December 11, 2007

Best neuroquip of the year?

In the New York Times' Year in Ideas for 2007, Matt Hutson discusses Eric Racine's coinage "neurorealism":

You've seen the headlines: This Is Your Brain on Politics. Or God. Or Super Bowl Ads. And they're always accompanied by pictures of brains dotted with seemingly significant splotches of color. Now some scientists have seen enough. We're like moths, they say, lured by the flickering lights of neuroimaging — and uncritically accepting of conclusions drawn from it. [...]

Eric Racine, a bioethicist at the Montreal Clinical Research Institute, coined the word neurorealism to describe this form of credulousness. In an article called "fMRI in the Public Eye," he and two colleagues cited a Boston Globe article about how high-fat foods activate reward centers in the brain. The Globe headline: "Fat Really Does Bring Pleasure." Couldn't we have proved that with a slice of pie and a piece of paper with a check box on it?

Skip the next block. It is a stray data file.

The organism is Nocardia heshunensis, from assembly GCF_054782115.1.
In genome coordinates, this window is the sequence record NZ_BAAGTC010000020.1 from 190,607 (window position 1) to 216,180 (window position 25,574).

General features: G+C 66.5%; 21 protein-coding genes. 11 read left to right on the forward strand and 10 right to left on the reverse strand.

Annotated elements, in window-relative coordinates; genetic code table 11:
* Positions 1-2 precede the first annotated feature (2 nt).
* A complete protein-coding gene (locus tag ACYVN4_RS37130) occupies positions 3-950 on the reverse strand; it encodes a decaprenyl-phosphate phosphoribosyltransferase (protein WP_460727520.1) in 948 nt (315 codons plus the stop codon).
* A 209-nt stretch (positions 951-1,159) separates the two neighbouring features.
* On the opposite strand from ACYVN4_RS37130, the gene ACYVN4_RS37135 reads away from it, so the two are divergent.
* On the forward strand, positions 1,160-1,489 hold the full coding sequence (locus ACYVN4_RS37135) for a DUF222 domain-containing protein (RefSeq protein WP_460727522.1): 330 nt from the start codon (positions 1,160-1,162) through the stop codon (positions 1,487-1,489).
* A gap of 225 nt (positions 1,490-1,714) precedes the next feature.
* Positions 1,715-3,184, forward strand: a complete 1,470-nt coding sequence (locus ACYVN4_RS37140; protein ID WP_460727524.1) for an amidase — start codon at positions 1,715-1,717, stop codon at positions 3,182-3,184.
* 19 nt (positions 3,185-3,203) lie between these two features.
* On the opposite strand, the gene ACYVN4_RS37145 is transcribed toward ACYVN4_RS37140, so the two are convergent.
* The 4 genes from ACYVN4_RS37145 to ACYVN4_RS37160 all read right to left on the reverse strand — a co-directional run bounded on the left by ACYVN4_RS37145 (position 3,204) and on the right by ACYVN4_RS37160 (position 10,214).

The "slice of pie and a piece of paper with a check box" is a lovely turn of phrase. But on Matt's weblog SilverJacket, he has a better one.

... last week, the neuropsychologist Daniel Amen, who makes commercial use of SPECT, published an op-ed in the LA Times arguing that we should scan the brains of all potential presidents so we can spot the types of "brain pathology" that would make one forget like Reagan, philander like Clinton, or flub words like Bush. He advocates the technique (and practically demands that the People employ his clinics) essentially as a form of Lite-Brite phrenology. [emphasis added]

The only possible problem with this terrific coinage is that the Lite-Brite, introduced in 1967, may be unknown to some younger readers. If you're one of them, or if you're in the market for some on-line nostalgia, you can try Hasbro's Lite-Brite Simulator.

In the same weblog post, Matt mentions that he "considered titling the piece Crockusology, after the elusive Dr. Alfred Crockus", with a link to the crockusological saga here on Language Log.

Posted by Mark Liberman at December 11, 2007 09:13 PM